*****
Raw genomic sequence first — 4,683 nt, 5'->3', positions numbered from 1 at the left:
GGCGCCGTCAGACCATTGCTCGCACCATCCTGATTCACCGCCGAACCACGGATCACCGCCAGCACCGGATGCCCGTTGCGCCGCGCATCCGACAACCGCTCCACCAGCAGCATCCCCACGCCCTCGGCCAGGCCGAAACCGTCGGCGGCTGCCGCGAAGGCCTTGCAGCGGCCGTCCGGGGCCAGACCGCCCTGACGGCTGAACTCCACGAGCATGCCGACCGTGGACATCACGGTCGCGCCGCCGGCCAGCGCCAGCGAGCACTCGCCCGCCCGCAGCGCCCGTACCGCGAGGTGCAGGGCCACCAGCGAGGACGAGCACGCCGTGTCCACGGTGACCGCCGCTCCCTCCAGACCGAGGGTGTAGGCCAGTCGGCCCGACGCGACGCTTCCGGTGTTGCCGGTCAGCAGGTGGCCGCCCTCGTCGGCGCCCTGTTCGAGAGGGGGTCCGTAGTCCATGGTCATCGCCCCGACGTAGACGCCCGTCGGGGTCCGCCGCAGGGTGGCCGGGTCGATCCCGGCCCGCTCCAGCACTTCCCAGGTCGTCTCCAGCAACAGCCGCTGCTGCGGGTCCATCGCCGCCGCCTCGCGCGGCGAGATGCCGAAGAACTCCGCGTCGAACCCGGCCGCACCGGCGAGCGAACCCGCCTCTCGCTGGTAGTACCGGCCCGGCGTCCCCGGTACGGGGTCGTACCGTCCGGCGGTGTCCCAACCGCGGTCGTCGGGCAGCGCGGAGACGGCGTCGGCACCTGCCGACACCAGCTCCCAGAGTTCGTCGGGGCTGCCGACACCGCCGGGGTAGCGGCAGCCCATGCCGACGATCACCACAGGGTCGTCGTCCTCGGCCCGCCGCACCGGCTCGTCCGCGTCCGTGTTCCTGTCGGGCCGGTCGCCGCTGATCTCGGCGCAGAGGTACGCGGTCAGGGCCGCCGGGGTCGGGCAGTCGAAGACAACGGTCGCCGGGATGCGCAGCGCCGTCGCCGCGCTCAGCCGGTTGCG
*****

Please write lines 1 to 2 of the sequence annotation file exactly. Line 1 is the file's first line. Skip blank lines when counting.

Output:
Raw genomic sequence first — 4,683 nt, 5'->3', positions numbered from 1 at the left:
GGCGCCGTCAGACCATTGCTCGCACCATCCTGATTCACCGCCGAACCACGGATCACCGCCAGCACCGGATGCCCGTTGCGCCGCGCATCCGACAACCGCTCCACCAGCAGCATCCCCACGCCCTCGGCCAGGCCGAAACCGTCGGCGGCTGCCGCGAAGGCCTTGCAGCGGCCGTCCGGGGCCAGACCGCCCTGACGGCTGAACTCCACGAGCATGCCGACCGTGGACATCACGGTCGCGCCGCCGGCCAGCGCCAGCGAGCACTCGCCCGCCCGCAGCGCCCGTACCGCGAGGTGCAGGGCCACCAGCGAGGACGAGCACGCCGTGTCCACGGTGACCGCCGCTCCCTCCAGACCGAGGGTGTAGGCCAGTCGGCCCGACGCGACGCTTCCGGTGTTGCCGGTCAGCAGGTGGCCGCCCTCGTCGGCGCCCTGTTCGAGAGGGGGTCCGTAGTCCATGGTCATCGCCCCGACGTAGACGCCCGTCGGGGTCCGCCGCAGGGTGGCCGGGTCGATCCCGGCCCGCTCCAGCACTTCCCAGGTCGTCTCCAGCAACAGCCGCTGCTGCGGGTCCATCGCCGCCGCCTCGCGCGGCGAGATGCCGAAGAACTCCGCGTCGAACCCGGCCGCACCGGCGAGCGAACCCGCCTCTCGCTGGTAGTACCGGCCCGGCGTCCCCGGTACGGGGTCGTACCGTCCGGCGGTGTCCCAACCGCGGTCGTCGGGCAGCGCGGAGACGGCGTCGGCACCTGCCGACACCAGCTCCCAGAGTTCGTCGGGGCTGCCGACACCGCCGGGGTAGCGGCAGCCCATGCCGACGATCACCACAGGGTCGTCGTCCTCGGCCCGCCGCACCGGCTCGTCCGCGTCCGTGTTCCTGTCGGGCCGGTCGCCGCTGATCTCGGCGCAGAGGTACGCGGTCAGGGCCGCCGGGGTCGGGCAGTCGAAGACAACGGTCGCCGGGATGCGCAGCGCCGTCGCCGCGCTCAGCCGGTTGCG